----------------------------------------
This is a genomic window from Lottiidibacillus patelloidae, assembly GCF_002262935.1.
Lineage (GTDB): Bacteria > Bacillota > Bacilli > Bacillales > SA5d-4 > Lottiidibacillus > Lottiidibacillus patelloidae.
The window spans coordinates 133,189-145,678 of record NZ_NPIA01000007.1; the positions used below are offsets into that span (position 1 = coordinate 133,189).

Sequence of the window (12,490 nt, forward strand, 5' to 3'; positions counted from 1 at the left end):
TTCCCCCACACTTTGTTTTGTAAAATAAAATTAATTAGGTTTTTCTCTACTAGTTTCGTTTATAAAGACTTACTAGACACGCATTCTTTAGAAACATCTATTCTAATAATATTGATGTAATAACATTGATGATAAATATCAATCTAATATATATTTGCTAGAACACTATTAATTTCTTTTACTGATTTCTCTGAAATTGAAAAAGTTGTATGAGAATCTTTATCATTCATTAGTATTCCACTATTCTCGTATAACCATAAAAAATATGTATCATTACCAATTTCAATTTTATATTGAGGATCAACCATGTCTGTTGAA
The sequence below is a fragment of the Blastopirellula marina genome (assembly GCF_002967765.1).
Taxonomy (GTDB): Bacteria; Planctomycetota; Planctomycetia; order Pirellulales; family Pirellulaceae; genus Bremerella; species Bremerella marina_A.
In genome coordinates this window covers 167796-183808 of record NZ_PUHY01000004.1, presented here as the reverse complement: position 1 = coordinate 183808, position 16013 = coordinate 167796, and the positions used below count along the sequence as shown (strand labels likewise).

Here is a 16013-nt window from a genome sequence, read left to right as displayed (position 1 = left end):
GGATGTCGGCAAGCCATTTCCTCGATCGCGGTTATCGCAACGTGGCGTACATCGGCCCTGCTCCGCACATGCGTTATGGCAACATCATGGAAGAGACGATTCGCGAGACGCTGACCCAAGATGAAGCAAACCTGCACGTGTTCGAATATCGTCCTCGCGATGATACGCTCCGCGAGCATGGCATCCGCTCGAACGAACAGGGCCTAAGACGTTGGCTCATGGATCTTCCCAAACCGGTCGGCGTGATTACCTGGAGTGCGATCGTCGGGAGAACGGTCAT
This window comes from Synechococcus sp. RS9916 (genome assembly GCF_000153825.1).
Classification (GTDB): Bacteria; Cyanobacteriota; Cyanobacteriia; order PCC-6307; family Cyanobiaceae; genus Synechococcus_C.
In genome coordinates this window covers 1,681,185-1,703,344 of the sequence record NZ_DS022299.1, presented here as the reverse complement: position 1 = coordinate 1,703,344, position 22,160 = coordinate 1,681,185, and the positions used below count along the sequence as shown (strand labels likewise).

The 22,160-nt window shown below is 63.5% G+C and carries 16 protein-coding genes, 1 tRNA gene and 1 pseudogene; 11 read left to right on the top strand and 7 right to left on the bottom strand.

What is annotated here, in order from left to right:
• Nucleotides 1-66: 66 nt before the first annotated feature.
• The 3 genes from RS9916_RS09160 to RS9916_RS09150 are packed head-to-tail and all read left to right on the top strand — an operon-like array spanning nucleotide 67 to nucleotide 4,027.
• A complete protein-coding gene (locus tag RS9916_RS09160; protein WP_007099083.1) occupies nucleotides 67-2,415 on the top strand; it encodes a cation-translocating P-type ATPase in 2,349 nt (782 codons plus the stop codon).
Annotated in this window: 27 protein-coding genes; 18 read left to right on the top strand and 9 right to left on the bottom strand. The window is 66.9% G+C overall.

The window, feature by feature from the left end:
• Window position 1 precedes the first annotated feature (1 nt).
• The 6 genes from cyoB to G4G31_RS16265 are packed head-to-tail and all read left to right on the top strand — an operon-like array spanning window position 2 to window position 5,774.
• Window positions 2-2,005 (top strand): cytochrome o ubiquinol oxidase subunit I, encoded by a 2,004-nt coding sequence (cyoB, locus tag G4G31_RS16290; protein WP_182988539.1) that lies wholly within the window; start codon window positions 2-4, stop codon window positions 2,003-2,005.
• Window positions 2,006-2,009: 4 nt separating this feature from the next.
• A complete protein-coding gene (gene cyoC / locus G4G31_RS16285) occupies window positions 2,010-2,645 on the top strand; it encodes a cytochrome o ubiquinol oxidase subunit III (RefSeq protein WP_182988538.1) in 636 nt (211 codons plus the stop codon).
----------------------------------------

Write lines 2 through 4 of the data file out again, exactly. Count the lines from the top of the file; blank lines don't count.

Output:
Lineage (GTDB): Bacteria > Bacillota > Bacilli > Bacillales > SA5d-4 > Lottiidibacillus > Lottiidibacillus patelloidae.
The window spans coordinates 133,189-145,678 of record NZ_NPIA01000007.1; the positions used below are offsets into that span (position 1 = coordinate 133,189).

Sequence of the window (12,490 nt, forward strand, 5' to 3'; positions counted from 1 at the left end):